When treating patients whether it be periodontal therapy or a prophy, identifying the instrument needed to complete the task should be easy and allow for the clinician to remain focused on the patient as well as assist in proper ergonomics. Color coding instruments can simplify treatment as well as be a great tool in teaching clinical dental hygiene. The simplicity provided by color coding instruments is discussed in an article published in 2010 in the journal Quintessence International. The author aims to “share a way that will help make scaling and root planning more efficient chairside, and help dental educators teach scaling and root planning to students in a more efficient manner.”1
Color coding is used widely in dentistry from endodontic files to anesthetic carpules. Additionally, color coding cassettes have been utilized to designate a specific operatory o procedure, making instrument cassette selection easier and more efficient as all the proper instruments are accessible.
Using color coded bands to identify instruments and ensure inventory is correct in cassettes is an additional benefit to color coding instruments. A clinician can determine if a vital instrument is missing with a quick glance. This can also assist in sterilization when determining where a single instrument that is out of place should go, making it less confusing for auxiliary personnel that may not be familiar with specific scalers and curettes.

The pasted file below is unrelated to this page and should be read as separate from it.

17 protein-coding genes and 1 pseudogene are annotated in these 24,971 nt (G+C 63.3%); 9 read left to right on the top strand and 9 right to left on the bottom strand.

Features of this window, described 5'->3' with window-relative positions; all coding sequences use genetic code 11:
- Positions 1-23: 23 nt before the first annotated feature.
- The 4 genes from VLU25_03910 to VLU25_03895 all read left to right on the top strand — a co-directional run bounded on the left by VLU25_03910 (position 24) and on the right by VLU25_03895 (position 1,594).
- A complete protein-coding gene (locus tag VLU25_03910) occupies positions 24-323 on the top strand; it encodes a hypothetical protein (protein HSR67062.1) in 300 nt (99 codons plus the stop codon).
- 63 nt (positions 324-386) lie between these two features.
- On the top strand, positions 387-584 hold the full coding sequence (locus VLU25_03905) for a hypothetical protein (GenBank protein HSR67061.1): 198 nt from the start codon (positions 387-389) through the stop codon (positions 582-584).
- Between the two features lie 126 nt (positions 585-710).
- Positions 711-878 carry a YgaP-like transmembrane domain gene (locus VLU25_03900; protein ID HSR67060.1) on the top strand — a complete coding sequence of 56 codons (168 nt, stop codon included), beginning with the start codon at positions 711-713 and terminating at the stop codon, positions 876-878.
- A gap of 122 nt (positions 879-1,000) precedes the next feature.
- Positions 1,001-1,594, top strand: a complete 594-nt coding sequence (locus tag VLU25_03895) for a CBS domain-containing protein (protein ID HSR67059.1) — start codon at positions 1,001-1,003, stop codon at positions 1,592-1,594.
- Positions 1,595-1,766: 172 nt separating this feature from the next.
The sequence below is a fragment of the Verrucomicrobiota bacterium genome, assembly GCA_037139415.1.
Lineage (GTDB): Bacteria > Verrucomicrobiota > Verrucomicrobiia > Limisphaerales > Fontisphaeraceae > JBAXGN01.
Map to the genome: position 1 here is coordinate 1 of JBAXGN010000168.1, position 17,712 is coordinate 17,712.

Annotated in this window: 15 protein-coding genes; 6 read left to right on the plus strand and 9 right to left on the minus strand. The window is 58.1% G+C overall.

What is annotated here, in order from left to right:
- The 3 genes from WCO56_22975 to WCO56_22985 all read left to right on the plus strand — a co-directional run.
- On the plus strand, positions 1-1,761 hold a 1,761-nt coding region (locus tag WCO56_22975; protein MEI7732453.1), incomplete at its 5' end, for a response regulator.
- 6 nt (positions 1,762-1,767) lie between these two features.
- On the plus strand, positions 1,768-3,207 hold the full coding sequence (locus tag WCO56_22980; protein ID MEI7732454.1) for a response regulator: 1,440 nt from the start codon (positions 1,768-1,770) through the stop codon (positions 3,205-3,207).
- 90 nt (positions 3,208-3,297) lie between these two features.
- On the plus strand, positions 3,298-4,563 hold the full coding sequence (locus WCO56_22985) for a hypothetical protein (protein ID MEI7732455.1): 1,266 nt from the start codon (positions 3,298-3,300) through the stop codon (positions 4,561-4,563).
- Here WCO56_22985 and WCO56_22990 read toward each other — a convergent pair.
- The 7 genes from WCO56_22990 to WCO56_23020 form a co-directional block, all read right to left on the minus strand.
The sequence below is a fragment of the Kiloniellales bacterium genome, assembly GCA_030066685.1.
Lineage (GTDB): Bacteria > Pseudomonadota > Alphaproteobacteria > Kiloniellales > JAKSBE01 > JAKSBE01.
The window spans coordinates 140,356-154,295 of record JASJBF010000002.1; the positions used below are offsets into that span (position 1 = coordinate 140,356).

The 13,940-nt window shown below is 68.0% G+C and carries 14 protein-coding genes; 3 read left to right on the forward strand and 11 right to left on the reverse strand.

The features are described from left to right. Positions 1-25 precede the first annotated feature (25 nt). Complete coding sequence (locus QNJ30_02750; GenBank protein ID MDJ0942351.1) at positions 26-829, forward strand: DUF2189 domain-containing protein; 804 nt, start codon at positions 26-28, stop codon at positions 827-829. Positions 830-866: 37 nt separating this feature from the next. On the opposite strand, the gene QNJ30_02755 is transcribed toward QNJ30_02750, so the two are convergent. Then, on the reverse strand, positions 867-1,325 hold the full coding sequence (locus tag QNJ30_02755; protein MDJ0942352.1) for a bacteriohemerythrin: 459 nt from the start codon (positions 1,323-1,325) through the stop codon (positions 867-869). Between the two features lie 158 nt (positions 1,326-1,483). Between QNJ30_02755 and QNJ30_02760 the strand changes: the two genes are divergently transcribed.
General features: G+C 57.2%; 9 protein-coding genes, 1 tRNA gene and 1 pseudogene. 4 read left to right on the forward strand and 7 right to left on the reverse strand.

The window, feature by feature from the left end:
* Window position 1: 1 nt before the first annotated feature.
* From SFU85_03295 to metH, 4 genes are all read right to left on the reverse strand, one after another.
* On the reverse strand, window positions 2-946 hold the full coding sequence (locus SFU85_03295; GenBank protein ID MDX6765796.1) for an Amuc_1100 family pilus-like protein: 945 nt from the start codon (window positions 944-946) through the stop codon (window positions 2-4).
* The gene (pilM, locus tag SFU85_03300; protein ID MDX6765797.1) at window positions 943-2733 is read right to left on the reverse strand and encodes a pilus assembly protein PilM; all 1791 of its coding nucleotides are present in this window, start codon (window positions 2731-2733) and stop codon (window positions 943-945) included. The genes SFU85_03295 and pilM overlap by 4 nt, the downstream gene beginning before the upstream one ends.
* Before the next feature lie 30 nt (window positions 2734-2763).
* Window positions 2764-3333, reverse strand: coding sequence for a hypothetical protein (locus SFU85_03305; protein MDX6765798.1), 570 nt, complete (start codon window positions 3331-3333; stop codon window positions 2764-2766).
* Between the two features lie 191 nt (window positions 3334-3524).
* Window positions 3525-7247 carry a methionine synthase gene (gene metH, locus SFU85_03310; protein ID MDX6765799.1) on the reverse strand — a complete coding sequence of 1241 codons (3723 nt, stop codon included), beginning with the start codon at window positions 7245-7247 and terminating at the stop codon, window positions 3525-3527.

In a educational setting color coding specific instruments can be helpful for the faculty member to identify which instrument is being used without the student needing to remove the instrument to show the faculty member. It will also quickly alert a faculty member if an instrument such as a Gracey ½ is being used posteriorly, giving the faculty member the opportunity to provide guidance to the student. Additionally, color coding instruments in an educational setting in this way will assist in identifying improper sharpening of instruments.
If you haven’t already begun color coding within your practice, you should certainly consider it. Color coding makes instrument and cassette identification quick and thoughtless with less time wasted getting instruments that may not be in the cassette set up. Zirc provides a great resource and options to tackle this task with ease. They offer multiple colors, many of which are bright, cheerful and fun while others are more classic, elegant and classy. Either way, the level of organization that can be achieved through color coding instruments and cassettes is unmatched.
The author concludes by stating, “The method of color coding suggested will assist dental hygienists and clinicians in their everyday practice, not only in inventory control but chairside practice. The color code makes each instrument readily recognizable. No matter what order the instruments are in on the bracket table or in the cassette, this will make the practice of dentistry and dental hygiene more efficient.”
Do you use a color-coding system for instruments or cassettes in your practice? If not, have you ever considered implementing a color-coding system? Do you often find you are missing instruments? Can you see the benefits of color-coding instruments and cassettes?
- Zohn HK. Color coding periodontal instruments. Quintessence Int. 2010;41(7):591-594.